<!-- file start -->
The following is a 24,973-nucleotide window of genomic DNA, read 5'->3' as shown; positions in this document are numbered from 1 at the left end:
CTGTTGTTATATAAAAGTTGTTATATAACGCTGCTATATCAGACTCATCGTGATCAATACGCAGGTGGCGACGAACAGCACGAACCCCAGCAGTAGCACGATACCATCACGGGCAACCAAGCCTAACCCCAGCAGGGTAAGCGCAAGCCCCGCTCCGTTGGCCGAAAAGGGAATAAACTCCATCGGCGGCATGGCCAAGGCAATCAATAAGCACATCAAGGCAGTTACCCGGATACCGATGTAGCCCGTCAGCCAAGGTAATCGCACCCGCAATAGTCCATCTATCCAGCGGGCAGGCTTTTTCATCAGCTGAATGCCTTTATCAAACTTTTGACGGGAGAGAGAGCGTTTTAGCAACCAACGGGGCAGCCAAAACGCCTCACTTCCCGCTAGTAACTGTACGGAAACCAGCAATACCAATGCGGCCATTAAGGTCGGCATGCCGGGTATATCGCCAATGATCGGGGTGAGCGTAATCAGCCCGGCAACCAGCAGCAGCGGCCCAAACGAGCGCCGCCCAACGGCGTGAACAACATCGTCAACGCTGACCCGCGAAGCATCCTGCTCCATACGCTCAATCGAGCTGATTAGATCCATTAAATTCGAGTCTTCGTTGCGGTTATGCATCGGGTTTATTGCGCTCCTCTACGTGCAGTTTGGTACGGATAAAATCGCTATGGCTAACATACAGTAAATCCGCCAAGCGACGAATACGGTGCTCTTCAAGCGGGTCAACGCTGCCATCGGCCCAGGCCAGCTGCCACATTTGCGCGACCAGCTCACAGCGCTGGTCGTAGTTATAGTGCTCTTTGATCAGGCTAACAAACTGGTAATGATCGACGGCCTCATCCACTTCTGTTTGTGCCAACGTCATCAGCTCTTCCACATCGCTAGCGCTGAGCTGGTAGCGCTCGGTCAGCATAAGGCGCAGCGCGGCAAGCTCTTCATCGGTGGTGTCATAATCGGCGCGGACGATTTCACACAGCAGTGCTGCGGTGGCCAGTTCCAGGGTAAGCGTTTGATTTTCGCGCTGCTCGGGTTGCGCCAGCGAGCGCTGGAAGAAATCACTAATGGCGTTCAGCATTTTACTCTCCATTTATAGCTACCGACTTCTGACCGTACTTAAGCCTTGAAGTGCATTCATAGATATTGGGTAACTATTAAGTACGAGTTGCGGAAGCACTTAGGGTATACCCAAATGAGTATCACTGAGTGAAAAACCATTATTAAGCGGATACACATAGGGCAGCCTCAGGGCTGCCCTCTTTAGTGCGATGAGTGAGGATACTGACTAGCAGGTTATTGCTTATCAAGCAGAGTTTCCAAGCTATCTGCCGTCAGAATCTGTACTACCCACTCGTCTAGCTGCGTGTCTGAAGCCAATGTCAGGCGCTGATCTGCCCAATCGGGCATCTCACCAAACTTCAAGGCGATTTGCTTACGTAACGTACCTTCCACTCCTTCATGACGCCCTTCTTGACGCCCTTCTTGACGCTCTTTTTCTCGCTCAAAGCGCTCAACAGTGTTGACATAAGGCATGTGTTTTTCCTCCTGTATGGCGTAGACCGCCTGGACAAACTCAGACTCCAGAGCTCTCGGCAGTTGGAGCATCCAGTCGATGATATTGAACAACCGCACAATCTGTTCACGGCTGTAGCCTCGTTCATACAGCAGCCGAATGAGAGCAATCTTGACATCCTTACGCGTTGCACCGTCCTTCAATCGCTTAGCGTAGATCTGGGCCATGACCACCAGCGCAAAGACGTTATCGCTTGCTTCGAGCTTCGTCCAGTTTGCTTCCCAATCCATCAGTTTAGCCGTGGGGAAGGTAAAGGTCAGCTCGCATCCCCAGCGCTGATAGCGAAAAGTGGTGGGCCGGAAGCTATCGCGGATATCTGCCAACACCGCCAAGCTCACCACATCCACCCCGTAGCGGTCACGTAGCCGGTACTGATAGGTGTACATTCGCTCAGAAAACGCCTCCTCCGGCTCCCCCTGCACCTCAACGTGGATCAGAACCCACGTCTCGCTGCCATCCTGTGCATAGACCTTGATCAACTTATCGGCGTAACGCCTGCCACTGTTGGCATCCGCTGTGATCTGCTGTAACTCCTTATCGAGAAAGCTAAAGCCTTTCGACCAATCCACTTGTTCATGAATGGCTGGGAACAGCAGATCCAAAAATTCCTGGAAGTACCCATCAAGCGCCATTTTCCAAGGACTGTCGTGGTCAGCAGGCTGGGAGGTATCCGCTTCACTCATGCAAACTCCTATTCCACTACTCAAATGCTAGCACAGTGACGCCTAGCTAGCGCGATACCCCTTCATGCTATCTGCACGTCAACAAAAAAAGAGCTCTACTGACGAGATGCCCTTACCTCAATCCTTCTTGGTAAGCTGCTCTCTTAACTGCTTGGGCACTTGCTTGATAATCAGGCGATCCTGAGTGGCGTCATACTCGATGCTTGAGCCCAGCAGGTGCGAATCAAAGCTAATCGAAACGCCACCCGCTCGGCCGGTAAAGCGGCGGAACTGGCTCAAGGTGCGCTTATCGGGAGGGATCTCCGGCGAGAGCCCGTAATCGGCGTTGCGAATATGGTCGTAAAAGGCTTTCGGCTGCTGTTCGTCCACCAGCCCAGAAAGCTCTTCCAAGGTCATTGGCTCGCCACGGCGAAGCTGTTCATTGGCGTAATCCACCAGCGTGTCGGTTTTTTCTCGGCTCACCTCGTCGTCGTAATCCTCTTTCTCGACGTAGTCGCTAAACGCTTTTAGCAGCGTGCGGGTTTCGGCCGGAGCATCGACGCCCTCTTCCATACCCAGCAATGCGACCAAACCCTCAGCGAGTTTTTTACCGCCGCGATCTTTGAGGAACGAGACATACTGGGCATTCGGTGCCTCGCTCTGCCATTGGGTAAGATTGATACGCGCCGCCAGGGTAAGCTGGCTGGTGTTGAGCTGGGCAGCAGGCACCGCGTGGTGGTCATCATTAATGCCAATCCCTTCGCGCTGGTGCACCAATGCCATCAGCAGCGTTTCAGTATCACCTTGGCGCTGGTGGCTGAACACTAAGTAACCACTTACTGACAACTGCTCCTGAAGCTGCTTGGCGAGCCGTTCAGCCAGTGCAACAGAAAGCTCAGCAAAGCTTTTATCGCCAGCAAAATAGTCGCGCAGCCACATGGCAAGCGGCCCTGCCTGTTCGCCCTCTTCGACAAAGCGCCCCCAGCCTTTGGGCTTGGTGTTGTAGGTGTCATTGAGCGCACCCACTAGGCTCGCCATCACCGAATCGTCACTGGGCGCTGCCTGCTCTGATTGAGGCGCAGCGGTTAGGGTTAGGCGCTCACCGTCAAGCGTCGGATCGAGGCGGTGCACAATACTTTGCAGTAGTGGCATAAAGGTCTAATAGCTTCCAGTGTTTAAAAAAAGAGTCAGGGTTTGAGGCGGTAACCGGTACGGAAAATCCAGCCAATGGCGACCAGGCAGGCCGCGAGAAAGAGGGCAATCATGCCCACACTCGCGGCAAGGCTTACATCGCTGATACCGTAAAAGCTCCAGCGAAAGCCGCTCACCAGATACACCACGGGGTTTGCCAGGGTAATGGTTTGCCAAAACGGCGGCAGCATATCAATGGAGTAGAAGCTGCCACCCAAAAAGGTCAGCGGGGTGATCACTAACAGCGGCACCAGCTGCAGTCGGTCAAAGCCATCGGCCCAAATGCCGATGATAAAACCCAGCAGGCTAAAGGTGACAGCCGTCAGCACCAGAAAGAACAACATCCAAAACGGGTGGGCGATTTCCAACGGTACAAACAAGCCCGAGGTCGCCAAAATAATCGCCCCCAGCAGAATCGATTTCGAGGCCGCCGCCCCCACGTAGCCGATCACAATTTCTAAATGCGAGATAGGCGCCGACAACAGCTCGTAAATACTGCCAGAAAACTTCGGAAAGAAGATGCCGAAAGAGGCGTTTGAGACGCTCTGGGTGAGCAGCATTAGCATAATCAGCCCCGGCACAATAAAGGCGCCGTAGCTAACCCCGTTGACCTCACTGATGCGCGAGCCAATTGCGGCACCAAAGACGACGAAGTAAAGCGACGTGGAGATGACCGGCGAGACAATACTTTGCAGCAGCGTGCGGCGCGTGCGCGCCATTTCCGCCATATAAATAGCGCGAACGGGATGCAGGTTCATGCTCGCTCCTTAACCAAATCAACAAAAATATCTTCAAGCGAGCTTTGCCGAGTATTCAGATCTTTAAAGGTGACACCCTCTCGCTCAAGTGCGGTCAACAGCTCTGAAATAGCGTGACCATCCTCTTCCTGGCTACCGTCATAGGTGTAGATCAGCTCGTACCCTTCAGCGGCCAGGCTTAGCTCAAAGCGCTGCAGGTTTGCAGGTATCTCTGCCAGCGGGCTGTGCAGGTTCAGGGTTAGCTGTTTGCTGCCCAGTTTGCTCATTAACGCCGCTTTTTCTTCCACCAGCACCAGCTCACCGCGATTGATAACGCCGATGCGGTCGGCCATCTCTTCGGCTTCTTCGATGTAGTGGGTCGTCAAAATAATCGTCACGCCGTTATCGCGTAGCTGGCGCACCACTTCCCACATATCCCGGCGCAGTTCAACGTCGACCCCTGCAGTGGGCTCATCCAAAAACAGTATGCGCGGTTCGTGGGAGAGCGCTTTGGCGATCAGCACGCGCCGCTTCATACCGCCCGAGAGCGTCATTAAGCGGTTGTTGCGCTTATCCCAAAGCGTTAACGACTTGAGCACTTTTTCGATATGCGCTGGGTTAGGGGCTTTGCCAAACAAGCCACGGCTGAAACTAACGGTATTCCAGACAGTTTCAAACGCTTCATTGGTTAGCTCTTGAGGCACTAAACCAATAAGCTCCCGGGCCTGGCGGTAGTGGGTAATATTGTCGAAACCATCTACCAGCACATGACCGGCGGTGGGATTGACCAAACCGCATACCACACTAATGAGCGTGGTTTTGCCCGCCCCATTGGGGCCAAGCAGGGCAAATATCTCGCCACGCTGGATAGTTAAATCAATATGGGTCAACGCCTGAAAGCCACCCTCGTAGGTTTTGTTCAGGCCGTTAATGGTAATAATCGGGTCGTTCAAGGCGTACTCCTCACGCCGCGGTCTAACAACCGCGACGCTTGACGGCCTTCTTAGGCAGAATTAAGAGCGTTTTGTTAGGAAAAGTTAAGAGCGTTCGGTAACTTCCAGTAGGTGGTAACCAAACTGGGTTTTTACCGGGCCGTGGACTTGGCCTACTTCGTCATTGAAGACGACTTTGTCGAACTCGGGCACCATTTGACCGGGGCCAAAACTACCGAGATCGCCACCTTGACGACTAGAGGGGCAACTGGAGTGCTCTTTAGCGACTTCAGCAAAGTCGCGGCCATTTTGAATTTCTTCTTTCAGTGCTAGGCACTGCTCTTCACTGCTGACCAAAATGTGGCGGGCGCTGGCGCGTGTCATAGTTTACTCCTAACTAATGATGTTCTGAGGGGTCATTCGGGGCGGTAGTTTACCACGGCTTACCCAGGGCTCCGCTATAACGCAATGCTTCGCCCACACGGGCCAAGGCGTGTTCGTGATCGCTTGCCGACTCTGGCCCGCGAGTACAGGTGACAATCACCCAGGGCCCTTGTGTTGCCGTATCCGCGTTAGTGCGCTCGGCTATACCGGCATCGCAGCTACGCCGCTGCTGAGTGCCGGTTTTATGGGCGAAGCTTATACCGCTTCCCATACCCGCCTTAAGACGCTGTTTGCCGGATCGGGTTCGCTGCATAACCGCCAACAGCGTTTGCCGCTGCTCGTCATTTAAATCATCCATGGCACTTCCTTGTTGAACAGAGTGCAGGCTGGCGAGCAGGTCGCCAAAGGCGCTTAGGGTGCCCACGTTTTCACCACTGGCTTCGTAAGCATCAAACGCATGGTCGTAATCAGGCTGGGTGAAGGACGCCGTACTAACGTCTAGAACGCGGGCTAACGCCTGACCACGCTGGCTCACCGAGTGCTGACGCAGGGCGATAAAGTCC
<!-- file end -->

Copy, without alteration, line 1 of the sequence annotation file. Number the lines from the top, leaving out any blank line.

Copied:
The following is a 24,973-nucleotide window of genomic DNA, read 5'->3' as shown; positions in this document are numbered from 1 at the left end: